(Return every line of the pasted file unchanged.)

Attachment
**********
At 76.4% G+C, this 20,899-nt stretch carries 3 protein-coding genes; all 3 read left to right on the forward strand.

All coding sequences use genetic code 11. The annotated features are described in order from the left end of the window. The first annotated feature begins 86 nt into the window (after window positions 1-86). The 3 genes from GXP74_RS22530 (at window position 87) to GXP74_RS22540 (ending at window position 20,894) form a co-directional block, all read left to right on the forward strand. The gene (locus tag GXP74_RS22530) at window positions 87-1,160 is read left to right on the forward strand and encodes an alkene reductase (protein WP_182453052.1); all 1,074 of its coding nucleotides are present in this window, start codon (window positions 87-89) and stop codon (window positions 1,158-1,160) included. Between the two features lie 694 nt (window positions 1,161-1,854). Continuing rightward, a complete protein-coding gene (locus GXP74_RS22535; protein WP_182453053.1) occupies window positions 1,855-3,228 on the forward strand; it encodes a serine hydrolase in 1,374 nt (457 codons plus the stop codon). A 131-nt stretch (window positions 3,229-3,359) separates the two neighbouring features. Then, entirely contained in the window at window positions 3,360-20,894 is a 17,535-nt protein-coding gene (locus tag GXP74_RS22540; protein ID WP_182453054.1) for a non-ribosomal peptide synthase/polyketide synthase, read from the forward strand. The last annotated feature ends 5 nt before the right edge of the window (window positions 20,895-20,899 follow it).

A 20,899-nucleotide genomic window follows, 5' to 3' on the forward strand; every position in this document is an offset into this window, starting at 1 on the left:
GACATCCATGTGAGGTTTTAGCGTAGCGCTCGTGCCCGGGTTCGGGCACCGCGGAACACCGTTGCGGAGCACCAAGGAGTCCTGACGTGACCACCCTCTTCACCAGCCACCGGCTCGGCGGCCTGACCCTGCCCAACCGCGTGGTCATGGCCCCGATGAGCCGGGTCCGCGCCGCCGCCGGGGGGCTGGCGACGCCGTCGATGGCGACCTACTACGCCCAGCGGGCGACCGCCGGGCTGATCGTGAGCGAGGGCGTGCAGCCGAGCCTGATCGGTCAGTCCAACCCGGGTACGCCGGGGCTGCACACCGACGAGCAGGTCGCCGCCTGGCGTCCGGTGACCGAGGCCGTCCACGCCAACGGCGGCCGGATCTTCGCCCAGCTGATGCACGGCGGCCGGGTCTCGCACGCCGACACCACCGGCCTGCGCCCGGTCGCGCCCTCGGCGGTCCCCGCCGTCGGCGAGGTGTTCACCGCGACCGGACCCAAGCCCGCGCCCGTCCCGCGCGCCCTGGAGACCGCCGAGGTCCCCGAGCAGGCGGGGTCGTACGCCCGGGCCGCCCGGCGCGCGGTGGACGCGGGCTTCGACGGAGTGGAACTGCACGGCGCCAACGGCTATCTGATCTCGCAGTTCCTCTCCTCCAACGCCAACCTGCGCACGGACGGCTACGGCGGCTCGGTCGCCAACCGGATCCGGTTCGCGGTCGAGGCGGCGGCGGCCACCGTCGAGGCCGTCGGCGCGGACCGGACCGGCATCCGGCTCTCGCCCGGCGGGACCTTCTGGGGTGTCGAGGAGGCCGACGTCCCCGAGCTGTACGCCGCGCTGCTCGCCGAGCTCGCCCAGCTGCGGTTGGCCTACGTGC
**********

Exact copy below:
At 76.4% G+C, this 20,899-nt stretch carries 3 protein-coding genes; all 3 read left to right on the forward strand.

All coding sequences use genetic code 11. The annotated features are described in order from the left end of the window. The first annotated feature begins 86 nt into the window (after window positions 1-86). The 3 genes from GXP74_RS22530 (at window position 87) to GXP74_RS22540 (ending at window position 20,894) form a co-directional block, all read left to right on the forward strand. The gene (locus tag GXP74_RS22530) at window positions 87-1,160 is read left to right on the forward strand and encodes an alkene reductase (protein WP_182453052.1); all 1,074 of its coding nucleotides are present in this window, start codon (window positions 87-89) and stop codon (window positions 1,158-1,160) included. Between the two features lie 694 nt (window positions 1,161-1,854). Continuing rightward, a complete protein-coding gene (locus GXP74_RS22535; protein WP_182453053.1) occupies window positions 1,855-3,228 on the forward strand; it encodes a serine hydrolase in 1,374 nt (457 codons plus the stop codon). A 131-nt stretch (window positions 3,229-3,359) separates the two neighbouring features. Then, entirely contained in the window at window positions 3,360-20,894 is a 17,535-nt protein-coding gene (locus tag GXP74_RS22540; protein ID WP_182453054.1) for a non-ribosomal peptide synthase/polyketide synthase, read from the forward strand. The last annotated feature ends 5 nt before the right edge of the window (window positions 20,895-20,899 follow it).

A 20,899-nucleotide genomic window follows, 5' to 3' on the forward strand; every position in this document is an offset into this window, starting at 1 on the left:
GACATCCATGTGAGGTTTTAGCGTAGCGCTCGTGCCCGGGTTCGGGCACCGCGGAACACCGTTGCGGAGCACCAAGGAGTCCTGACGTGACCACCCTCTTCACCAGCCACCGGCTCGGCGGCCTGACCCTGCCCAACCGCGTGGTCATGGCCCCGATGAGCCGGGTCCGCGCCGCCGCCGGGGGGCTGGCGACGCCGTCGATGGCGACCTACTACGCCCAGCGGGCGACCGCCGGGCTGATCGTGAGCGAGGGCGTGCAGCCGAGCCTGATCGGTCAGTCCAACCCGGGTACGCCGGGGCTGCACACCGACGAGCAGGTCGCCGCCTGGCGTCCGGTGACCGAGGCCGTCCACGCCAACGGCGGCCGGATCTTCGCCCAGCTGATGCACGGCGGCCGGGTCTCGCACGCCGACACCACCGGCCTGCGCCCGGTCGCGCCCTCGGCGGTCCCCGCCGTCGGCGAGGTGTTCACCGCGACCGGACCCAAGCCCGCGCCCGTCCCGCGCGCCCTGGAGACCGCCGAGGTCCCCGAGCAGGCGGGGTCGTACGCCCGGGCCGCCCGGCGCGCGGTGGACGCGGGCTTCGACGGAGTGGAACTGCACGGCGCCAACGGCTATCTGATCTCGCAGTTCCTCTCCTCCAACGCCAACCTGCGCACGGACGGCTACGGCGGCTCGGTCGCCAACCGGATCCGGTTCGCGGTCGAGGCGGCGGCGGCCACCGTCGAGGCCGTCGGCGCGGACCGGACCGGCATCCGGCTCTCGCCCGGCGGGACCTTCTGGGGTGTCGAGGAGGCCGACGTCCCCGAGCTGTACGCCGCGCTGCTCGCCGAGCTCGCCCAGCTGCGGTTGGCCTACGTGC